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Non-Performing Assets – Way Forward For Banks

Non-Performing Assets – Way Forward For Banks

UPSC CSE Mains Syllabus: GS-3- Indian Economy and issues relating to planning, mobilization of resources, growth, development and employment.

Non-Performing Assets – Way Forward For Banks

Supreme Court decision on NPA:

  • The Supreme Court has asked banks to not classify stressed accounts of borrowers under duress as non-performing assets (NPAs).This is laudable.
  • However, the directive will put the health of the banking system in jeopardy.
  • Non-performing asset:
  • A non-performing asset (NPA) is a loan or advance for which the principal or interest payment remained overdue for a period of 90 days.

    Description: Banks are required to classify NPAs further into Substandard, Doubtful and Loss assets.

    1. Substandard assets: Assets which has remained NPA for a period less than or equal to 12 months.

    2. Doubtful assets: An asset would be classified as doubtful if it has remained in the substandard category for a period of 12 months.

    3. Loss assets: As per RBI, “Loss asset is considered uncollectible and of such little value that its continuance as a bankable asset is not warranted, although there may be some salvage or recovery value.”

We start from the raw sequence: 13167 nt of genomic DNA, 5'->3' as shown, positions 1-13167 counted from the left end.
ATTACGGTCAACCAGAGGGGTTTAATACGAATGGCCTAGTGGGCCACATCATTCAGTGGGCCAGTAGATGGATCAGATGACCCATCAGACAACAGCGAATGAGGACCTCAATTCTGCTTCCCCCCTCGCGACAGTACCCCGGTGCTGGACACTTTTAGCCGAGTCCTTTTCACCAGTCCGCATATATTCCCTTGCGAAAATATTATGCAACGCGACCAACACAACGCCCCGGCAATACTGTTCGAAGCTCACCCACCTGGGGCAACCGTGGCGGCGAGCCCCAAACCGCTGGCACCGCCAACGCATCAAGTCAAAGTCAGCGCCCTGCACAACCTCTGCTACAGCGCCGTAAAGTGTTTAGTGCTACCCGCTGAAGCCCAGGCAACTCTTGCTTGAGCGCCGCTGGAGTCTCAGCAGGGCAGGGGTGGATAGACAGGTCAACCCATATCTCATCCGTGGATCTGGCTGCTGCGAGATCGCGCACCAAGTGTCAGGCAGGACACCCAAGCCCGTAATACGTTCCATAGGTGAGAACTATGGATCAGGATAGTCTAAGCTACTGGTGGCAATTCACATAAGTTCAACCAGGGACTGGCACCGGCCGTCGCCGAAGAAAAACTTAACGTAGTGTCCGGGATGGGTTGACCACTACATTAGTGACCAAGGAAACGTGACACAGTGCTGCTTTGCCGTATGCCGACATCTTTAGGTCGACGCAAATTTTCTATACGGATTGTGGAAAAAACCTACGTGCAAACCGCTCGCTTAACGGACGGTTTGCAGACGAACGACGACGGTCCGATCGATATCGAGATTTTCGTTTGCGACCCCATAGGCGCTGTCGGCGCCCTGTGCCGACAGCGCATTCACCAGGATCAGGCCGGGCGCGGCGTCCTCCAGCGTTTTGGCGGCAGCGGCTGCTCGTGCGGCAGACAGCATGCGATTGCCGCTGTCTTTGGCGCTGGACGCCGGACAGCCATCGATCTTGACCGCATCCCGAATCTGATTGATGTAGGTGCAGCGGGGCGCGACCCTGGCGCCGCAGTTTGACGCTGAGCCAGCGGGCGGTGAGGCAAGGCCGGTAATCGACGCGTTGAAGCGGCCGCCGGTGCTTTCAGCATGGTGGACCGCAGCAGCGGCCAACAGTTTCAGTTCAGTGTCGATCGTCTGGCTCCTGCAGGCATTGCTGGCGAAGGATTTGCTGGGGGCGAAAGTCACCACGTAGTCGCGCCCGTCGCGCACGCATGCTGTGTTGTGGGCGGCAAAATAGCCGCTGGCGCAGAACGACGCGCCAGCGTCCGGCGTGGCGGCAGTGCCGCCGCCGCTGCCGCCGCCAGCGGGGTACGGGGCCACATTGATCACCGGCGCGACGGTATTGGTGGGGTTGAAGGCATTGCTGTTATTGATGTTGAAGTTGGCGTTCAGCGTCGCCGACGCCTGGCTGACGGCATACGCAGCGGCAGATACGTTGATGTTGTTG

Issues with the decision:

  • Clearly, the regulator—not the government—should frame the broad rules, regulations and guidelines within which banks must operate.
  • But, banks must have full discretion to deal with individual clients in the manner they feel best since they are held responsible for the exposures.
  • Interference in lending practices for so many decades—including the notorious practice of phone banking—is the reason that the system is so full of rot.
  • Not classifying assets properly, on a real-time basis, is poor corporate governance; shareholders have the right to know the true state and quality of the loan book at any point in time.
  • Given the unprecedented circumstances of the pandemic, the Reserve Bank of India (RBI), has decided to permit a one-time recast of stressed loans.
  • But, this will, presumably, be done only for a select set of companies.
  • Those that have been badly hurt by the lockdown and need support.
  • A blanket non-classifying of stressed assets will, however, create a moral hazard.
  • As senior bankers had pointed out, the blanket moratorium offered to customers resulted in rampant indiscipline since every borrower decided to take a break from paying interest. Indeed, it is surprising that there has been such a long debate on intertest waiver—during the moratorium period—and that the matter is still being heard in court.

Other issues faced by the bank:

Already, banks are so reluctant to lend they are content to leave funds lying with RBI for a paltry 3.35% or park them in government bonds at 5.8-6%. Taxpayers are still paying for the loan losses for the banking system, which at one point had crossed 12% of assets. Today, with the economy contracting and the IBC suspended, banks are becoming increasingly vulnerable to large loan losses.

Source: “Financial Express”.


Possible UPSC Mains Question:

What are the issues of high NPA’s in banking sector? Critically examine the recent decision of the Supreme Court asking banks to not classify stressed accounts of borrowers as non-performing assets (NPAs).